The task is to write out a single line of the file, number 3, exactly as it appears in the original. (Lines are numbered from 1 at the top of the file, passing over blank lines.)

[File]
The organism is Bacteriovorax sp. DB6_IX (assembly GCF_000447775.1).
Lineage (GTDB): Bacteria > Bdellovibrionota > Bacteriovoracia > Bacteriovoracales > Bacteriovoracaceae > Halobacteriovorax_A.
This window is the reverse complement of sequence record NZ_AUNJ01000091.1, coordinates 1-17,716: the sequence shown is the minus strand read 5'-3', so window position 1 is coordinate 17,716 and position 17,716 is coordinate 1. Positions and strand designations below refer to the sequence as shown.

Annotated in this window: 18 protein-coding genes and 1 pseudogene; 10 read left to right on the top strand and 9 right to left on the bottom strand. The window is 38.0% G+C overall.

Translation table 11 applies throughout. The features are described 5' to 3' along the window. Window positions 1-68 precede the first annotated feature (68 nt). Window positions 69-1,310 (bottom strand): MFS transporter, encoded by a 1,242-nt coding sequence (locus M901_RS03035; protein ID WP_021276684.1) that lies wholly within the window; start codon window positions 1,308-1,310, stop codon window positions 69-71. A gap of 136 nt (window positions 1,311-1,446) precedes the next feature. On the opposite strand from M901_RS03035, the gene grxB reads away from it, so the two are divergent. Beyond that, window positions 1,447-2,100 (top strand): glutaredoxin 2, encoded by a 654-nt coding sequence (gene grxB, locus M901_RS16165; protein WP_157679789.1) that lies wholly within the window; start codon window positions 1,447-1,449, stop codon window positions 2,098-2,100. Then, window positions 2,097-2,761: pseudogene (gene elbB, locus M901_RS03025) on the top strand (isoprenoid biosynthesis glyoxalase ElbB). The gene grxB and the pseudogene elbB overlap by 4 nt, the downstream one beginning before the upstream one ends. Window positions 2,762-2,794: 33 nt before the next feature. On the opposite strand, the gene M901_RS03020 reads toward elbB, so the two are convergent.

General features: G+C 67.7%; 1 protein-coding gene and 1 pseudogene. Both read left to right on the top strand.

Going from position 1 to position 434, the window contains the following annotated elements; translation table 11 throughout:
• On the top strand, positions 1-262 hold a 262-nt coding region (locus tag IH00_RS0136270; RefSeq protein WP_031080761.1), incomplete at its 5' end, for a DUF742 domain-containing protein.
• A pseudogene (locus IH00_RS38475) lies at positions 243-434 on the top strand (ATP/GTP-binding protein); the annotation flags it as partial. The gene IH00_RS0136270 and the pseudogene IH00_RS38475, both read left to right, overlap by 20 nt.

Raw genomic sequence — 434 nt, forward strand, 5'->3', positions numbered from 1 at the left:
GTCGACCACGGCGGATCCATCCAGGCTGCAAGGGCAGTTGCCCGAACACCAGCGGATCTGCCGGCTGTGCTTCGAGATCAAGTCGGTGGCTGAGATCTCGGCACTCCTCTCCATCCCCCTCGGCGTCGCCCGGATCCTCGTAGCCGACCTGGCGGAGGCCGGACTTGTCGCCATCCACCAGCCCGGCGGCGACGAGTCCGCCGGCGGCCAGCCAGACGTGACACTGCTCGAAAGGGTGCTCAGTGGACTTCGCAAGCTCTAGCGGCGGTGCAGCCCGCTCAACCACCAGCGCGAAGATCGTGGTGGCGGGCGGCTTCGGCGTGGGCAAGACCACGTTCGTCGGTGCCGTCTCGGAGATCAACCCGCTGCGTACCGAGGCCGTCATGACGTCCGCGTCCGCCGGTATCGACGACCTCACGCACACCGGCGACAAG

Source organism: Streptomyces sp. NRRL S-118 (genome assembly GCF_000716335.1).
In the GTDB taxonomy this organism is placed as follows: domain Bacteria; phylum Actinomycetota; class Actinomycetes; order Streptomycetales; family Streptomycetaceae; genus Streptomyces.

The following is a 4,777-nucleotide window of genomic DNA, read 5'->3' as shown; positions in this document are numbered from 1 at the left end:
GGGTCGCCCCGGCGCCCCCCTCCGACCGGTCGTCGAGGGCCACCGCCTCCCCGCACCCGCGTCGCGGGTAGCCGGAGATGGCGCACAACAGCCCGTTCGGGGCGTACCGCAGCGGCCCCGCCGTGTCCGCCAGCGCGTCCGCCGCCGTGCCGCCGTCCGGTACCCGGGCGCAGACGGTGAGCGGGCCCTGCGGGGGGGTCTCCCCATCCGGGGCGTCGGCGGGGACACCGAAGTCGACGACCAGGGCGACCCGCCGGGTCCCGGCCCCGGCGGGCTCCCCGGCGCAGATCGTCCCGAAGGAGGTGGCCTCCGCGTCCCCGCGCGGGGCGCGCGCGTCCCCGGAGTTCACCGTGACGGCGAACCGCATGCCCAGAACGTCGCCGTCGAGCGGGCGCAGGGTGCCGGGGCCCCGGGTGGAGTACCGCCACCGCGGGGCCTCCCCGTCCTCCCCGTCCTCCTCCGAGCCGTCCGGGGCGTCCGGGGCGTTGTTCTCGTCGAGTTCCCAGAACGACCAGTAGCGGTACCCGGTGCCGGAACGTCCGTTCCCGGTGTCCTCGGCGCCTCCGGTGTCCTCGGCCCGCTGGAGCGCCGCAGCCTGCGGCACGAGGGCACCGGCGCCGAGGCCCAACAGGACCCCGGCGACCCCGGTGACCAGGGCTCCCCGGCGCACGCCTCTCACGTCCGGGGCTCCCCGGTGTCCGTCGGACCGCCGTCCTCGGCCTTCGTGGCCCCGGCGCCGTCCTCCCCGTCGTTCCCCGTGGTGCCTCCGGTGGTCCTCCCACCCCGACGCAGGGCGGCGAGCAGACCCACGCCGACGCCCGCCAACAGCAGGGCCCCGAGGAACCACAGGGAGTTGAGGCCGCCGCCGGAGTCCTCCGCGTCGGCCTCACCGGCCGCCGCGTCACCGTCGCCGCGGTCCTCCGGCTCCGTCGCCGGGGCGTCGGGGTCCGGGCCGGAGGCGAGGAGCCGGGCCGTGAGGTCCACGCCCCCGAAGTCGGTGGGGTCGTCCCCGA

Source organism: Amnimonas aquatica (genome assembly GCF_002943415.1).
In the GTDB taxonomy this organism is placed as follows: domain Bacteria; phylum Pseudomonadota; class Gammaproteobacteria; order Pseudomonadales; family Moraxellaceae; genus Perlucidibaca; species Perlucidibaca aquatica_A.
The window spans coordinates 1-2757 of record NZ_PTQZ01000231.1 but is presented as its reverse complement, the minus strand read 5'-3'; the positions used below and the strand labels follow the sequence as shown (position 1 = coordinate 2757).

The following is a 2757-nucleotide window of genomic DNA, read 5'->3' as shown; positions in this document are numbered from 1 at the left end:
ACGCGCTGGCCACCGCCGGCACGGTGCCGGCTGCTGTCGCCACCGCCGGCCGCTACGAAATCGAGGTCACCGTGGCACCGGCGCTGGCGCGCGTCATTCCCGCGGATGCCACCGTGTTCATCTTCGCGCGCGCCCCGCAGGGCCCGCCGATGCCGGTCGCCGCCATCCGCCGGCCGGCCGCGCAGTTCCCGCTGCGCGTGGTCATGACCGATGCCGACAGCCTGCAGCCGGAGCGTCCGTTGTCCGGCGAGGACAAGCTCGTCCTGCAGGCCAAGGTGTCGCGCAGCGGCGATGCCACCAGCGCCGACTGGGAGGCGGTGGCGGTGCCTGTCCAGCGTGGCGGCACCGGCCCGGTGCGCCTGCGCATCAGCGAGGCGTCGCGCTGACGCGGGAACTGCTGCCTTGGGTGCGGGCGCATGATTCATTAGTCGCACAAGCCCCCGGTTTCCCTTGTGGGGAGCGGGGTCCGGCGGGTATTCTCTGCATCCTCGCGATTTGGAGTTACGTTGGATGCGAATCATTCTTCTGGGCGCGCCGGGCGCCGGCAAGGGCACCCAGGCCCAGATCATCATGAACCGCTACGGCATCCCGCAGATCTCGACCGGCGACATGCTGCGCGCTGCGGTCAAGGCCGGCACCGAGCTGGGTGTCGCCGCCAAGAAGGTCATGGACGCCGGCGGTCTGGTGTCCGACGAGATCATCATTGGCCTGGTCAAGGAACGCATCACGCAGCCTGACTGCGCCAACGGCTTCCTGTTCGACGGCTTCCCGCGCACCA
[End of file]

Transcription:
This window is the reverse complement of sequence record NZ_AUNJ01000091.1, coordinates 1-17,716: the sequence shown is the minus strand read 5'-3', so window position 1 is coordinate 17,716 and position 17,716 is coordinate 1. Positions and strand designations below refer to the sequence as shown.